The Government’s pledge in February 2021 of an additional £3.5billion to help rectify unsafe cladding on high-rise buildings has been welcomed. Supporting people who find themselves living in a situation impacted by unsafe cladding could not be more important. There is understandably much keenness to implement the initiative quickly.
In the wake of the Grenfell tragedy on the 14th June 2017, the combustible cladding used on Grenfell and on buildings across England was identified as a major fire-safety concern which needed to be rectified.
Five-point plan to bring an end to unsafe cladding
- Government will pay for the removal of unsafe cladding for leaseholders in all residential buildings 18 metres and over (6 storeys) in England
- Finance scheme to provide reassurance for leaseholders in buildings between 11 and 18 metres (4 to 6 storeys), ensuring they never pay more than £50 a month for cladding removal
- An industry levy and tax to ensure developers play their part
- A world-class new safety regime to ensure a tragedy like Grenfell never happens again
- Providing confidence to this part of the housing market including lenders and surveyors
Housing Secretary Rt Hon Robert Jenrick MP said:
“This is a comprehensive plan to remove unsafe cladding, support leaseholders, restore confidence to this part of the housing market and ensure this situation never arises again. Our unprecedented intervention means the hundreds of thousands of leaseholders who live in higher-rise buildings will now pay nothing towards the cost of removing unsafe cladding.”
It is encouraging to see the government taking the lead as the right place for debating this kind of vital legislation is at a senior government level. The plan will mean also that surveyors can accurately value properties and that leads to banks being able to support homeowners with the mortgage solutions they need.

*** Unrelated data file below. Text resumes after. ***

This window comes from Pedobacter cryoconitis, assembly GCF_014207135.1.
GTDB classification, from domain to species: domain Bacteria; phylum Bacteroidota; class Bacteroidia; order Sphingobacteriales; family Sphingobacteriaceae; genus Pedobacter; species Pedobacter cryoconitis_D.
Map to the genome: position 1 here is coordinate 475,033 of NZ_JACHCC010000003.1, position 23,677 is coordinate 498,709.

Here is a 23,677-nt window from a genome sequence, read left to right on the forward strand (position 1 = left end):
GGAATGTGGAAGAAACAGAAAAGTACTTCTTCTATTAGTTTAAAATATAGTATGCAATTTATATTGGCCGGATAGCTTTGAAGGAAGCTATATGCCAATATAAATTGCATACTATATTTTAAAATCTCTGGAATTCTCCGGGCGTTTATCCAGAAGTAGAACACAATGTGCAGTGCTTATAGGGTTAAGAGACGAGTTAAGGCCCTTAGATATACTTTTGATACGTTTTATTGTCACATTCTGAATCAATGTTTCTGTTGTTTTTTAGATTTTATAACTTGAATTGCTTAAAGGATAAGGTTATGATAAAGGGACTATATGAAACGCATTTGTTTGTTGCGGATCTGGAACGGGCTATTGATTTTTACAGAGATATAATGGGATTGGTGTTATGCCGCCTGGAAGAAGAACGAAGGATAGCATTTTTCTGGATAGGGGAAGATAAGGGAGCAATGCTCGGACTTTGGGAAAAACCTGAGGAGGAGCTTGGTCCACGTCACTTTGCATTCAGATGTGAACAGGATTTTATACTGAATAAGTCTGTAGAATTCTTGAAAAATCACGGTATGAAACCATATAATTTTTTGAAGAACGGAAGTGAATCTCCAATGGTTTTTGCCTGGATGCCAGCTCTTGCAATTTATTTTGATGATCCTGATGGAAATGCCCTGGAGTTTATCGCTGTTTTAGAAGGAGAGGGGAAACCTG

Henry Knight, Managing Director of Springtide Capital commented: ‘The measures announced last month will mean people living in homes which they have been prevented from selling, or re-mortgaging, through no fault of their own, will finally be able to push forward. What happened at Grenfell Tower is an absolute tragedy and rectifying the problem with poor cladding on other buildings must be a national priority lead by the government, outlining a clear way forward.’
The government will work closely with industry on the next steps and further details on the scheme will be provided in the coming weeks. There is a huge challenge to be met by the government to bring about the biggest changes to building safety in a generation. The Government is expected to agree the Building Safety Bill this spring.